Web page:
Nick says that he grew up with Mariano, and that they played together as boys. Apparently, Mariano's mother scrubbed floors and worked in the Barkley home.
When Mariano asks his men, and later Nick, to look at the herd and see whether they look sick, the exact same shot is used three times of a few cows with two mounted hands riding in the background. Previously in the episode, Nick states that all the herd is comprised of calves; however, in this shot, they are full-grown cows.
When the anthrax vaccine is administered to the bull, it's given after he's shown signs of infection. However, when Pasteur's vaccine first came out in the 1800's, it was given as a preventive measure by injecting a small dosage of microbes into the livestock before they were exposed to the infection, and thereby giving their systems time to build resistance. In reality, the way it's administered here would have zero effectiveness and the bull would have died.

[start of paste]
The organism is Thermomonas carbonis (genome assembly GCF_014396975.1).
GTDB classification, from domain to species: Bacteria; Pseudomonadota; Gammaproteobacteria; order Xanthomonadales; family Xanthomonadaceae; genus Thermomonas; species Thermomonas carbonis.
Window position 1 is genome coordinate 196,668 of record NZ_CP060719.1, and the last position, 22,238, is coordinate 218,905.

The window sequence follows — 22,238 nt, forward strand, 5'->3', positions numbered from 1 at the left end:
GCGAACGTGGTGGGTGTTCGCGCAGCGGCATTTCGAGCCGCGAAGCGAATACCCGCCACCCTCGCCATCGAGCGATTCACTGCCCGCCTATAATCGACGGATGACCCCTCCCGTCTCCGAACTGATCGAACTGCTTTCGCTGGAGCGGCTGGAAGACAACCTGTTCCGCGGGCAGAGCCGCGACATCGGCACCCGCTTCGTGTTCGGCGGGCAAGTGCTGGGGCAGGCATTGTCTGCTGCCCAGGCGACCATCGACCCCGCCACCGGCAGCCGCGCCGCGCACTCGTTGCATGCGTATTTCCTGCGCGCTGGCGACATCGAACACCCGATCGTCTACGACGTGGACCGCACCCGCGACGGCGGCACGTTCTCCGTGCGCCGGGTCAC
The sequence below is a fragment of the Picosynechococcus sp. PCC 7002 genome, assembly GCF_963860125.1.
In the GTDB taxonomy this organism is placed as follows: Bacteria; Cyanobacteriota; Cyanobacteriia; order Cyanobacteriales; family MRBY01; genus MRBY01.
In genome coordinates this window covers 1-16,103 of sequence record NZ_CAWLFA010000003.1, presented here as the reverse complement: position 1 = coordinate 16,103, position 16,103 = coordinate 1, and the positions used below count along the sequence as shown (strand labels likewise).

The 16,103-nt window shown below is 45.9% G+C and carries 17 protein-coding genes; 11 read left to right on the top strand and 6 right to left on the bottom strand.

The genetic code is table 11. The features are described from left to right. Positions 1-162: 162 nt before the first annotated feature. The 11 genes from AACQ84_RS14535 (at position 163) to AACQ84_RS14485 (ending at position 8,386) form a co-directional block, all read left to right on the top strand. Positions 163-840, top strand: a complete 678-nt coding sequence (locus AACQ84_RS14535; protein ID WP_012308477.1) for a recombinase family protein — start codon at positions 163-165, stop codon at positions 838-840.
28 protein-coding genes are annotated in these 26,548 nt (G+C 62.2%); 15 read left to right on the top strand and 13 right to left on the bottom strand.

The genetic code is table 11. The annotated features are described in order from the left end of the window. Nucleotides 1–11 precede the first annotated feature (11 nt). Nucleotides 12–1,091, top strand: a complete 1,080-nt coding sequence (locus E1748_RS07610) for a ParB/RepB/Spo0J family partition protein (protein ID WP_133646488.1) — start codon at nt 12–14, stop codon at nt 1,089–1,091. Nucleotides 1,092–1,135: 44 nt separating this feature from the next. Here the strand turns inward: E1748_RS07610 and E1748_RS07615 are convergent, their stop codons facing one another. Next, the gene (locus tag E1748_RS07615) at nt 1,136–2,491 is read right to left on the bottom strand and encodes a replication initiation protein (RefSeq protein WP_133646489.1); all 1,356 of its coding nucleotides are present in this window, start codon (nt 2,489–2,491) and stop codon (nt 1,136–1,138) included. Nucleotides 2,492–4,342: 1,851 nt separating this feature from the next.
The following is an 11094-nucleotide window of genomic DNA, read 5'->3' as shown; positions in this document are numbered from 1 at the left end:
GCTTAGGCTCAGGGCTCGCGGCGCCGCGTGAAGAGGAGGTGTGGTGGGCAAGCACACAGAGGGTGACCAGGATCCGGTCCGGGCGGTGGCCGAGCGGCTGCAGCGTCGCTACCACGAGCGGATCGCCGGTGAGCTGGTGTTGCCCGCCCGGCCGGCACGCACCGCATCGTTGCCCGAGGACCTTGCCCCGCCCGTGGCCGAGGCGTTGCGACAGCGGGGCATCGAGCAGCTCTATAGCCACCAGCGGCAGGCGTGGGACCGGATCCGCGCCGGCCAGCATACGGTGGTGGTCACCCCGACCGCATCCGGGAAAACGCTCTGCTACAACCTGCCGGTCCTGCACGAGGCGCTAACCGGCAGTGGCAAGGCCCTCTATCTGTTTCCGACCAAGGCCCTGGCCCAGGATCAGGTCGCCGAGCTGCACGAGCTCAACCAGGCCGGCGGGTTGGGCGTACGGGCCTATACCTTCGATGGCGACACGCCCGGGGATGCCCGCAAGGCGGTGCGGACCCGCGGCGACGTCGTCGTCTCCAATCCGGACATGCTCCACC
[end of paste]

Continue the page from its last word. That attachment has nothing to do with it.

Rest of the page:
This episode acts as though immunizations are brand new, untried things. The smallpox immunization was developed in 1790, almost 100 years prior to this episode! British physician Edward Jenner tested the possibility of using the cowpox vaccine as an immunization for smallpox in humans for the first time. By the 1830's, a generation had been inoculated, and there was a marked decline in smallpox cases within the United States. Most soldiers were given inoculations or vaccinations, and with all the boys having been in the army, they couldn't have not known.